Why Tortas Frontera Is Great, And Other Airport Restaurants Are So Bad

The Washington Post asks why the Rick Bayless staple at Chicago O’Hare, Tortas Frontera, is so good while most airport food is so bad?

The bottom line is because Bayless had the clout and airport interest and cared enough not to settle for some of the constraints usually imposed on cooking at the airport. He had leverage.

Under the condition that the chef could have complete freedom to choose his suppliers and manage recipes himself, the two parties reached an agreement.

…In the research and development phase, Bayless put finished dishes in to-go boxes and let them sit at room temperature for an hour before tasting them, then tweaked recipes accordingly. “You’ve got to board your plane. You’ve got to wait ’til after takeoff … you’re probably going to wait until the drink cart has been through,” Bayless said. “So we wanted to make sure that all of our food tasted really good after an hour.”

Bayless says HMSHost, the main airport food-service company, advised him to have a lot of the food premade so it could be served as fast as possible, and warned him that customers wouldn’t buy aromatic or spicy food. “We gave them food that was made to order, very aromatic and spicy,” Bayless said. “They said, ‘Oh, you’ll be out of business in six months.’ ”

An airport restaurant is nothing like a restaurant outside of the airport. You generally aren’t even dealing with the restaurant whose brand you know. Most of the restaurants in airports are concepts licensed by big concessionaires who have the contracts for the airport, and with experience dealing with airport security, airport rules, and limited space.

An airport restaurant is likely to be bad because:

  • Restaurants have to bring everything in through security they can’t do just in time delivery of food. There are limits on when things can be brought in, they can’t generally bring supplies down the concourse at peak travel times.

  • They can’t work with the best vendors There are often rules about which companies can bring food through security.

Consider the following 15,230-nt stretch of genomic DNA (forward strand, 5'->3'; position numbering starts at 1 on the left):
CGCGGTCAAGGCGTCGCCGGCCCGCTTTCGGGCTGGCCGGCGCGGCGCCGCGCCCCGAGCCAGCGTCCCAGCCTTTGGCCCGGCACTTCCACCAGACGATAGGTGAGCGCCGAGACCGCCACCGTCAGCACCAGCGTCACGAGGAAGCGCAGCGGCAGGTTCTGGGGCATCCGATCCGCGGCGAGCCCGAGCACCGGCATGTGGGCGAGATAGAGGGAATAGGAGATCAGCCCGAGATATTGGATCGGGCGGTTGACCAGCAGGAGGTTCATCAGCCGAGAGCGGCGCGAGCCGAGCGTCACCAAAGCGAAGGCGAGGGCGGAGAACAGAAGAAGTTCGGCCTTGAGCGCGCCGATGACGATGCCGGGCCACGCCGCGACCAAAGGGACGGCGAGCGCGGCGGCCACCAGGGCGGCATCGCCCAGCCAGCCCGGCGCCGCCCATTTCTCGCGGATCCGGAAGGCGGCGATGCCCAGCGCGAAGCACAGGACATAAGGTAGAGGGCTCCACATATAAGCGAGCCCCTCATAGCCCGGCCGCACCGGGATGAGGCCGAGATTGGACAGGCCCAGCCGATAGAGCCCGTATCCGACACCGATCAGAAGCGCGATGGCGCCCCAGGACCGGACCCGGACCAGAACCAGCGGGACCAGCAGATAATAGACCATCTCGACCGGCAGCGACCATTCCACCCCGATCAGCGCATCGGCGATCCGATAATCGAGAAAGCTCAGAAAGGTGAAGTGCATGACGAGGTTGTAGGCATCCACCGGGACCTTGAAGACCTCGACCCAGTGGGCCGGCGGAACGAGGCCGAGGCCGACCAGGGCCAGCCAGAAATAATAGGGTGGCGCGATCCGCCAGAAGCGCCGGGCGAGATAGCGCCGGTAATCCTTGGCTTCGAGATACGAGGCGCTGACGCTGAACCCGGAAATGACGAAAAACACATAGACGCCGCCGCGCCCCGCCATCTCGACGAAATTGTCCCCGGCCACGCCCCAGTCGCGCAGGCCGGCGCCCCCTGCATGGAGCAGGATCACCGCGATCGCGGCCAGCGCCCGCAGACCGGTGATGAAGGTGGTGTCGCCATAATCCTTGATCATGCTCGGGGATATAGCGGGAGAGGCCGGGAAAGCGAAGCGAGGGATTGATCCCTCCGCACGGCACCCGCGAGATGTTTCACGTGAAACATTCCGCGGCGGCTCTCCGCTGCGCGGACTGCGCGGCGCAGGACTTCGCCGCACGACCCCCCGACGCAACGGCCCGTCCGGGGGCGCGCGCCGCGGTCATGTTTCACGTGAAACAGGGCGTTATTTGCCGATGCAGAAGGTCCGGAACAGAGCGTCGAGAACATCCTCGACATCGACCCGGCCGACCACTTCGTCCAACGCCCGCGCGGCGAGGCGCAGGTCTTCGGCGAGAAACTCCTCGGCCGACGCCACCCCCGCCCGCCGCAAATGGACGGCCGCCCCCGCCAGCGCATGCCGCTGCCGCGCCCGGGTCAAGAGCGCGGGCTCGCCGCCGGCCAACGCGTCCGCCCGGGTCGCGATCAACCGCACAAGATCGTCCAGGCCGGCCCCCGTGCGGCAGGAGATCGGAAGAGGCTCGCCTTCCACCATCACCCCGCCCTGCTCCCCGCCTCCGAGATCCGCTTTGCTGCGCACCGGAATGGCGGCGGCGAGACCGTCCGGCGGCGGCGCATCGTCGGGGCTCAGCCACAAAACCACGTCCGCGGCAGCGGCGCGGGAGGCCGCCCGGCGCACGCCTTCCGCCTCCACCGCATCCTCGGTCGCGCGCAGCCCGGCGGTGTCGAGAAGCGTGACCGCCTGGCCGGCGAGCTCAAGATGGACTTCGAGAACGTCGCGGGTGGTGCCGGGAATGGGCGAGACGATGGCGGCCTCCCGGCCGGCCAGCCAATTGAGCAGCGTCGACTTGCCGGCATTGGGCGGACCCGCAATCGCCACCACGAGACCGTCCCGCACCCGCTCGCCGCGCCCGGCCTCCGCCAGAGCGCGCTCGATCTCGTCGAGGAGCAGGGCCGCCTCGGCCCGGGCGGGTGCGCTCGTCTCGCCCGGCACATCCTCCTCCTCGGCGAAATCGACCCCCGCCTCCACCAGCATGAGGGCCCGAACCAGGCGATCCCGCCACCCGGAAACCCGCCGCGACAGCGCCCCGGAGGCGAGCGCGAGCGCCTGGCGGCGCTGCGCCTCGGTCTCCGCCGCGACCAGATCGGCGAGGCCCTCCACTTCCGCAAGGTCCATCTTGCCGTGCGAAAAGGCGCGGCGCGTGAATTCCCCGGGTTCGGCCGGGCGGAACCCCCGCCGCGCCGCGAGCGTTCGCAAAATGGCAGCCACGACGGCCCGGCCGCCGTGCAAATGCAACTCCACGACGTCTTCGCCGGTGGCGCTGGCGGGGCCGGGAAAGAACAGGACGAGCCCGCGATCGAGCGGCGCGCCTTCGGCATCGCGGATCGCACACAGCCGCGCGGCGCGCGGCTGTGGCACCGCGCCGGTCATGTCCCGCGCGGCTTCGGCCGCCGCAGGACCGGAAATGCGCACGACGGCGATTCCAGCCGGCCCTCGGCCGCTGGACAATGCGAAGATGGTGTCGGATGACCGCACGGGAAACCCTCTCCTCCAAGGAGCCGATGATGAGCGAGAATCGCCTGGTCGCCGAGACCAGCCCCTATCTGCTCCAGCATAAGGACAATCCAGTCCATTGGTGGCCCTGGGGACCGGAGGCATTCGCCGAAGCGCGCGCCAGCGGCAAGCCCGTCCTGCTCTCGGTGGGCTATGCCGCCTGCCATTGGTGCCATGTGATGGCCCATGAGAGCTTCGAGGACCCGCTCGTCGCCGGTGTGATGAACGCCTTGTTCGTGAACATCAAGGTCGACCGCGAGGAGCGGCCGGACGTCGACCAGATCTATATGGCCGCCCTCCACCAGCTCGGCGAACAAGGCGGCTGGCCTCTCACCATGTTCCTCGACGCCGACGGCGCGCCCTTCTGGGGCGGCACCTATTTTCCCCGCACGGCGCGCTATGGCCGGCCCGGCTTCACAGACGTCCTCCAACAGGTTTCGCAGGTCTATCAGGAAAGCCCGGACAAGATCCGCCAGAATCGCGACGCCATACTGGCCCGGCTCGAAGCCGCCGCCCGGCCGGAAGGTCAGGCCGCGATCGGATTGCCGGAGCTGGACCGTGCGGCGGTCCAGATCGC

• Space is limited so you can’t do much storage. In fact Tortas Frontera has a separate prep kitchen that customers can’t see, with ingredients run from that kitchen out to concourse locations.

  • Electric cook tops The airport may not permit gas ovens, so everything has to get re-created using electric.

  • Knives chained to the wall Security constrains your chefs, their knives frequently have to be tethered to a wall to prevent being taken (and inventoried every day).

  • Employees are hard to get they need to pass security checks, and that takes time, so hiring on the spot is difficult. You often get worse employees that can pass a background check but have few less cumbersome options that don’t involve commuting to the airport.

  • Lowest common denominator cooking Passengers usually choose a restaurant because it is there, they do not go to the airport because of the restaurant (Tortas Frontera is an exception which does influence some passengers’ choice of connection). People need to be served quickly, and tastes vary. The space has to be used to serve as many people as possible as quickly as possible, you even see brands that do not serve breakfast out of the airport offering breakfast items (Asian restaurants serving eggs or breakfast tacos). Rents are high so you need high volume as well.

  • Despite high cost and hassle you can’t charge more many airports have street pricing rules that cap how much more items can cost in the airport (perhaps exceeding off-airport pricing by no more than 10%).

At the end of the day HMSHost, Delaware North, and OTG deliver a garbage product to a lot of people. It keeps people fed (when they staff their storefronts properly) but there’s little to look forward to.

These are all problems Tortas Frontera had to address – and work around rather than merely genuflecting.